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Hang up on the NDA?

The possibility of no alliance getting a majority seems to be in the realm of reality.

india Updated: May 10, 2004 17:53 IST
Pankaj Vohra
Pankaj Vohra
PTI
Hindustantimes

With the last phase of polling going on today, the possibility of no combination getting a majority on its own seems to be in the realm of reality. And if that happens, the country could witness yet another poll in about two years time. Political circles have already started speculating on the composition of the government at the Centre if the NDA falls short of the required majority.

Strangely, when the prolonged poll process started, there was hardly anyone who could have even thought that the NDA was not going to have a cakewalk in the elections. The hype created by the ‘India Shining’ campaign coupled with the ‘feel good’ factor turned out to be merely a campaign and didn’t catch anyone’s imagination once the campaigning picked up and issues which pitted the real India vs the cosmetic India came to the fore.

Midway through the polling phases, the NDA leaders as well as the BJP bigwigs have changed the emphasis of their statements. From a total of 334 seats predicted by a survey in end-January, the projected figure of the NDA has drastically come down. No one is willing to lay a bet whether the formation headed by the BJP in its current form will be able to cross the magic
figure of 272 on its own.

Senior leaders who at one stage claimed that the NDA would have no difficulty in crossing the 300 mark have now changed their tune. They maintain that the NDA along with perhaps some more new partners in a post-poll tie-up will constitute the government irrespective of the outcome.

The latest stand is a departure from the self-righteous attitude and the high moral ground on which certain NDA and BJP leaders like to normally stand. Their entire campaign has been run with Atal Bihari Vajpayee as the pivot and the projected PM of the formation. He has been showcased as the best PM India has had. In fact, the NDA has been asking for the mandate to rule again for five years by flaunting him in a mega-sized mould.

But what happens if the NDA and the BJP which had 282 seats in the dissolved House fall short of even 272? The message from the people to those who rule would be very clear that they have lost the mandate. In other words, the number of those who have contested against the NDA would be higher than that of the NDA. The political interpretation would be that the moral authority to form the government despite having numbers more than any other formation has been lost.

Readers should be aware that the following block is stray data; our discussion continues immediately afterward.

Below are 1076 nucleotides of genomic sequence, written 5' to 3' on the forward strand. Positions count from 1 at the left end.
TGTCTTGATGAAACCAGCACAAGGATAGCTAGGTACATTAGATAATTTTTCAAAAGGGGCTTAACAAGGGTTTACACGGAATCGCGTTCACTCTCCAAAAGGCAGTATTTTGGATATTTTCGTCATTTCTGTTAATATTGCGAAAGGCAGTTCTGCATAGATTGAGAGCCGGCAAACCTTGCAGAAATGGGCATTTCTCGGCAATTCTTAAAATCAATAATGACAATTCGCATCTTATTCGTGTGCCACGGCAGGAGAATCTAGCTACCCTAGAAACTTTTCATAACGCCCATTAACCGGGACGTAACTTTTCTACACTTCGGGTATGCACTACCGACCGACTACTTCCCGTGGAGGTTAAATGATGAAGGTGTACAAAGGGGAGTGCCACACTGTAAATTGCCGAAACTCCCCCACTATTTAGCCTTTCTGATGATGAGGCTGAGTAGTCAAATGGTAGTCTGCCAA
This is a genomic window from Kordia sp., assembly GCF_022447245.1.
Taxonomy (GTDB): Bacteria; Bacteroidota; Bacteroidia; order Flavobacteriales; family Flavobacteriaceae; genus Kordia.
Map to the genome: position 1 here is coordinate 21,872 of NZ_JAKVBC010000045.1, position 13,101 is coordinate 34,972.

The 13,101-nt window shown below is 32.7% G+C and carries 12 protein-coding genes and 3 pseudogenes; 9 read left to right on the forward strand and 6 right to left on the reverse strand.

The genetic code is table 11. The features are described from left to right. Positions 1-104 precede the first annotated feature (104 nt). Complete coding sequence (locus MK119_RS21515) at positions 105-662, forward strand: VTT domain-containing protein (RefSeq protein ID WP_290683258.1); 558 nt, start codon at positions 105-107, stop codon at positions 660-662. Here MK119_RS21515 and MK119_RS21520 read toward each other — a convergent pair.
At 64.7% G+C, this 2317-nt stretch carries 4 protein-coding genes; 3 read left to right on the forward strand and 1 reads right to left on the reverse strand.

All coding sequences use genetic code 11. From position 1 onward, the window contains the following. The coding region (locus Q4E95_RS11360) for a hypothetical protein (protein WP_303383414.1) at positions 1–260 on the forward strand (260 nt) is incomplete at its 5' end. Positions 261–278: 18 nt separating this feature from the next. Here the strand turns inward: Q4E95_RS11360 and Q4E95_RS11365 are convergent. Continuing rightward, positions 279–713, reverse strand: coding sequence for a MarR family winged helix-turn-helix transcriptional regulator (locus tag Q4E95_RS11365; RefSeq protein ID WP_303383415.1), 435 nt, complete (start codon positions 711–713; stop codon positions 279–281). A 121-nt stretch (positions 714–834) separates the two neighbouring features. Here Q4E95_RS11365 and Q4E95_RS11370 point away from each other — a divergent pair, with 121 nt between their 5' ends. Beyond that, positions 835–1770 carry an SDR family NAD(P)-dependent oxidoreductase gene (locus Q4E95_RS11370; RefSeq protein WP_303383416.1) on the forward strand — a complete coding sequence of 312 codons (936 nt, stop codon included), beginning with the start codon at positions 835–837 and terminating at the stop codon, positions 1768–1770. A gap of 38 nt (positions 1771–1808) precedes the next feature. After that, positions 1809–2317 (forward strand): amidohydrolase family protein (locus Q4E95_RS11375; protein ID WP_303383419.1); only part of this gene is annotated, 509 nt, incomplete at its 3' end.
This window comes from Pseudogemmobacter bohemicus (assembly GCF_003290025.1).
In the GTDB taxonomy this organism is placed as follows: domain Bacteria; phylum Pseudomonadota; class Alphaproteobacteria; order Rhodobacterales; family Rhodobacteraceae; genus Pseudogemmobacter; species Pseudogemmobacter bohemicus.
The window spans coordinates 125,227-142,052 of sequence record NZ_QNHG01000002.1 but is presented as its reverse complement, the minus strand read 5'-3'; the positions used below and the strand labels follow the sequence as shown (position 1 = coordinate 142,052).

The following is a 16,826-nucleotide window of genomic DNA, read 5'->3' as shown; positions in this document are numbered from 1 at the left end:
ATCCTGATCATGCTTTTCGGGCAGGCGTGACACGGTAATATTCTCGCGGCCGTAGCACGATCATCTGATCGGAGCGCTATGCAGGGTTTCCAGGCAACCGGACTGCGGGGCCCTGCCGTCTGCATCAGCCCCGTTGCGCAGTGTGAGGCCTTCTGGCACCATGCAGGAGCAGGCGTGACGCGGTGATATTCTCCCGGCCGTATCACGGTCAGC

It would be similar to what happened in J&K in the last assembly polls. The ruling National Conference lost the polls but emerged as the largest single party. Thankfully, the attempts made by some of the NC functionaries to break other parties were scuttled when wisdom dawned and the party did not put forward its stake to form the government. The Congress, which had more numbers than the PDP and others, also did not stake its claim on its own but decided to join an alliance where the PDP leader became the chief minister in the form of Mufti Mohammad Sayeed. The government has had its ups and downs but has been functioning.

Similarly, in 1989, Rajiv Gandhi’s Congress bagged 194 seats after enjoying an absolute majority earlier. The former PM knew that the mandate had been lost and decided to sit in the opposition allowing V.P. Singh to form the government with the Left parties and the BJP acting as the crutches.

So will the NDA also do the same if it falls short of achieving majority on its own and knowing fully well that the mandate they were seeking had not been obtained? Entering into any post-poll tie-up could amount to virtually cheating the people. And how can a government constituted on the basis of only the numbers game and no linkage with ideology last or provide stability?

If the NDA lasted nearly four and a half years, it was essentially because those who were part of the NDA set-up had compromised temporarily with ideology and tried to draw a distinction between Vajpayee and the BJP to justify their continuation. But there were several constituents of the NDA like the Lok Janshakti, the NC, the DMK, the PMK, the RLD and the INLD which either opted out or were forced to leave the formation. The relationship with the BSP and the Trinamool Congress also had its moments of ups and downs. The parting with others took place since there was no ideological binding but only power politics which was behind the alliance.

Things could be even worse if the number of seats of the BJP comes down drastically from 182 it had in the last House. Even that would have an influence on determining what kind of future tie-up the NDA could have and how much role the top BJP leaders may have in impacting decisions. The current elections can also be viewed from an ideological perspective.

On the one hand is the NDA which, because of the nature of its constitution, is influenced by the Sangh parivar whose overall leanings are towards communal politics. On the other hand are the others who, even if not in structured alliances, represent the secular space of our polity. In this space, the Congress is the largest party and hence the leader in the same manner as the BJP is the head of the NDA.

On one level it has also been a fight between secularism and communalism which has been witnessed under the garb of good governance, performance and feel good factor. One would know on Thursday which out of the two ideologies has prevailed.

Vajpayee would be the automatic choice if the NDA touches 272 but in case it does not, then it is Vajpayee alone who should set the highest example for our posterity by opting out. It may be sad but it would show what stuff statesmen are made of. Between us.